• Sclater (2008a) ‘Large-scale Open Source E-Learning Systems at The Open University UK’.
• Martin Weller’s blog posting about his own ‘PLE’.
• Sclater (2008b) ‘Web 2.0, Personal Learning Environments, and the Future of Learning Management Systems’.
These readings covered the issues which need to be considered by educational institutions and by academic staff in deciding on the most appropriate online learning support environment. The readings basically distinguish between virtual learning environments (VLEs) and personal learning environments (PLEs). It was apparent that there are clear advantages and disadvantages to both approaches. A VLE is usually an off-the-shelf product such as Blackboard which provides a fairly standard structure for online support to courses. Other models include Moodle which is an open source system that can be customised to an institution’s own requirements.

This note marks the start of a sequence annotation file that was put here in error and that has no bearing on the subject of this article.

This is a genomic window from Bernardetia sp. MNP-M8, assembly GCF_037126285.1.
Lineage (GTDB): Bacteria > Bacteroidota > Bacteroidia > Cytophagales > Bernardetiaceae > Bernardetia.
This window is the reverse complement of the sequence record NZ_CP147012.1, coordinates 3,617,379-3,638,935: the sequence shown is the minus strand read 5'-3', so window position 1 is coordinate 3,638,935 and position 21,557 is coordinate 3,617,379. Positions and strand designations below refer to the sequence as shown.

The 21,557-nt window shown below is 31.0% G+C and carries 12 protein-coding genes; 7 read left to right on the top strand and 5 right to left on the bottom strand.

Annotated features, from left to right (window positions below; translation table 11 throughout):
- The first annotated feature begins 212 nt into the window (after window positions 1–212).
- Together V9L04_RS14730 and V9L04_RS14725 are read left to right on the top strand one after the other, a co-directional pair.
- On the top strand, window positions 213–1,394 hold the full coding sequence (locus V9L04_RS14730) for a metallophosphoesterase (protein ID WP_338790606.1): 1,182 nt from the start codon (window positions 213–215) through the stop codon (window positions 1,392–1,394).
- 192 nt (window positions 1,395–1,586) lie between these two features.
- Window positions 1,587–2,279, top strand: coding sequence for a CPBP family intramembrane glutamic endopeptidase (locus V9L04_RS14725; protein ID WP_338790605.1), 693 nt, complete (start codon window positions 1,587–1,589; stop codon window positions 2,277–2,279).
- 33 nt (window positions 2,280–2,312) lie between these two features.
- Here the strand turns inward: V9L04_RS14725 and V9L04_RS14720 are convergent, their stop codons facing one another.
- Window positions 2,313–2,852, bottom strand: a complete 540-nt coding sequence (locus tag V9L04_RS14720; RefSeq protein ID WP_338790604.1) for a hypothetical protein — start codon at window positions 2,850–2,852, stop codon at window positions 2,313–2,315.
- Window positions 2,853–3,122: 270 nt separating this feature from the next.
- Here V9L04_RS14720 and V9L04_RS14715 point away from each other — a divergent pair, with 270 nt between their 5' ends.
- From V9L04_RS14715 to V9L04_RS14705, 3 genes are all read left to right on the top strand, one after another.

As I have indicated in earlier postings, I am a regular user of Blackboard at my University to support the delivery of my modules. I believe that students do value a well organised online facility which can be accessed at any time. I don’t believe that VLEs and PLEs should be seen as alternatives. There is no reason why they cannot complement each other. The VLE can provide the centralised framework for delivery, but there is nothing to stop individual students developing their own PLEs to suit their particular needs.
I am enthusiastic about the idea of PLEs, and the diagram below indicates how I have mapped out my own PLE. I decided to distinguish between the various resources which I use for work, for H800 and for my personal life, though obviously there are some overlaps between these. I have also added in a separate aspect for mobile learning on my smartphone, since I find myself increasingly using this when I am away from a PC.